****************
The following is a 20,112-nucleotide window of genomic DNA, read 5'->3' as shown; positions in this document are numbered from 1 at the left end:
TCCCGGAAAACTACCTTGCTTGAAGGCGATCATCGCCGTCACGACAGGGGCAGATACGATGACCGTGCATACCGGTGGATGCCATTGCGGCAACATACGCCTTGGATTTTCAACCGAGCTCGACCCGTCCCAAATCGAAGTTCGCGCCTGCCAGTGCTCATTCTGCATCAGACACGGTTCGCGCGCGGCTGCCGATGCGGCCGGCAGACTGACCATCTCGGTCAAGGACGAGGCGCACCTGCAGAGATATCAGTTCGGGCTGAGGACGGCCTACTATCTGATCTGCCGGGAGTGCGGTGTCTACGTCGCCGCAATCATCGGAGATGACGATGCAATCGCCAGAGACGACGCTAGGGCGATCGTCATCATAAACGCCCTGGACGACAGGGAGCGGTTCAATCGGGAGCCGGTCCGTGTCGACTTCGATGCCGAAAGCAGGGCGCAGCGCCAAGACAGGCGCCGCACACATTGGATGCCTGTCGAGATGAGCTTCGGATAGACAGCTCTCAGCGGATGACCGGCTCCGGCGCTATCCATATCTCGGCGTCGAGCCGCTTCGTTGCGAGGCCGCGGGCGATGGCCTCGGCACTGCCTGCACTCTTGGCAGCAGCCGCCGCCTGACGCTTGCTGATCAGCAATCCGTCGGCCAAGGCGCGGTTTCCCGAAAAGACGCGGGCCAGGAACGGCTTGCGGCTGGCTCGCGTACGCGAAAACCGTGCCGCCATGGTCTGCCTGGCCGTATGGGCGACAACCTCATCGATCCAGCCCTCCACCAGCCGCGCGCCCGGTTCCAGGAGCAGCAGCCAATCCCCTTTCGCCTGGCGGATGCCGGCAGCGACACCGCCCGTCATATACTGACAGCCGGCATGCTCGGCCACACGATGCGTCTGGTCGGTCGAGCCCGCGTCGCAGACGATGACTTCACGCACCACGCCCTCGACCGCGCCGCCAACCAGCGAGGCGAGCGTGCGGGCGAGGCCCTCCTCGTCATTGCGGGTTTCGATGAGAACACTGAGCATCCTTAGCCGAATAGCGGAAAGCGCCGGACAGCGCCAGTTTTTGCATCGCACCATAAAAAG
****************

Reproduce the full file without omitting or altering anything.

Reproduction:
The following is a 20,112-nucleotide window of genomic DNA, read 5'->3' as shown; positions in this document are numbered from 1 at the left end:
TCCCGGAAAACTACCTTGCTTGAAGGCGATCATCGCCGTCACGACAGGGGCAGATACGATGACCGTGCATACCGGTGGATGCCATTGCGGCAACATACGCCTTGGATTTTCAACCGAGCTCGACCCGTCCCAAATCGAAGTTCGCGCCTGCCAGTGCTCATTCTGCATCAGACACGGTTCGCGCGCGGCTGCCGATGCGGCCGGCAGACTGACCATCTCGGTCAAGGACGAGGCGCACCTGCAGAGATATCAGTTCGGGCTGAGGACGGCCTACTATCTGATCTGCCGGGAGTGCGGTGTCTACGTCGCCGCAATCATCGGAGATGACGATGCAATCGCCAGAGACGACGCTAGGGCGATCGTCATCATAAACGCCCTGGACGACAGGGAGCGGTTCAATCGGGAGCCGGTCCGTGTCGACTTCGATGCCGAAAGCAGGGCGCAGCGCCAAGACAGGCGCCGCACACATTGGATGCCTGTCGAGATGAGCTTCGGATAGACAGCTCTCAGCGGATGACCGGCTCCGGCGCTATCCATATCTCGGCGTCGAGCCGCTTCGTTGCGAGGCCGCGGGCGATGGCCTCGGCACTGCCTGCACTCTTGGCAGCAGCCGCCGCCTGACGCTTGCTGATCAGCAATCCGTCGGCCAAGGCGCGGTTTCCCGAAAAGACGCGGGCCAGGAACGGCTTGCGGCTGGCTCGCGTACGCGAAAACCGTGCCGCCATGGTCTGCCTGGCCGTATGGGCGACAACCTCATCGATCCAGCCCTCCACCAGCCGCGCGCCCGGTTCCAGGAGCAGCAGCCAATCCCCTTTCGCCTGGCGGATGCCGGCAGCGACACCGCCCGTCATATACTGACAGCCGGCATGCTCGGCCACACGATGCGTCTGGTCGGTCGAGCCCGCGTCGCAGACGATGACTTCACGCACCACGCCCTCGACCGCGCCGCCAACCAGCGAGGCGAGCGTGCGGGCGAGGCCCTCCTCGTCATTGCGGGTTTCGATGAGAACACTGAGCATCCTTAGCCGAATAGCGGAAAGCGCCGGACAGCGCCAGTTTTTGCATCGCACCATAAAAAG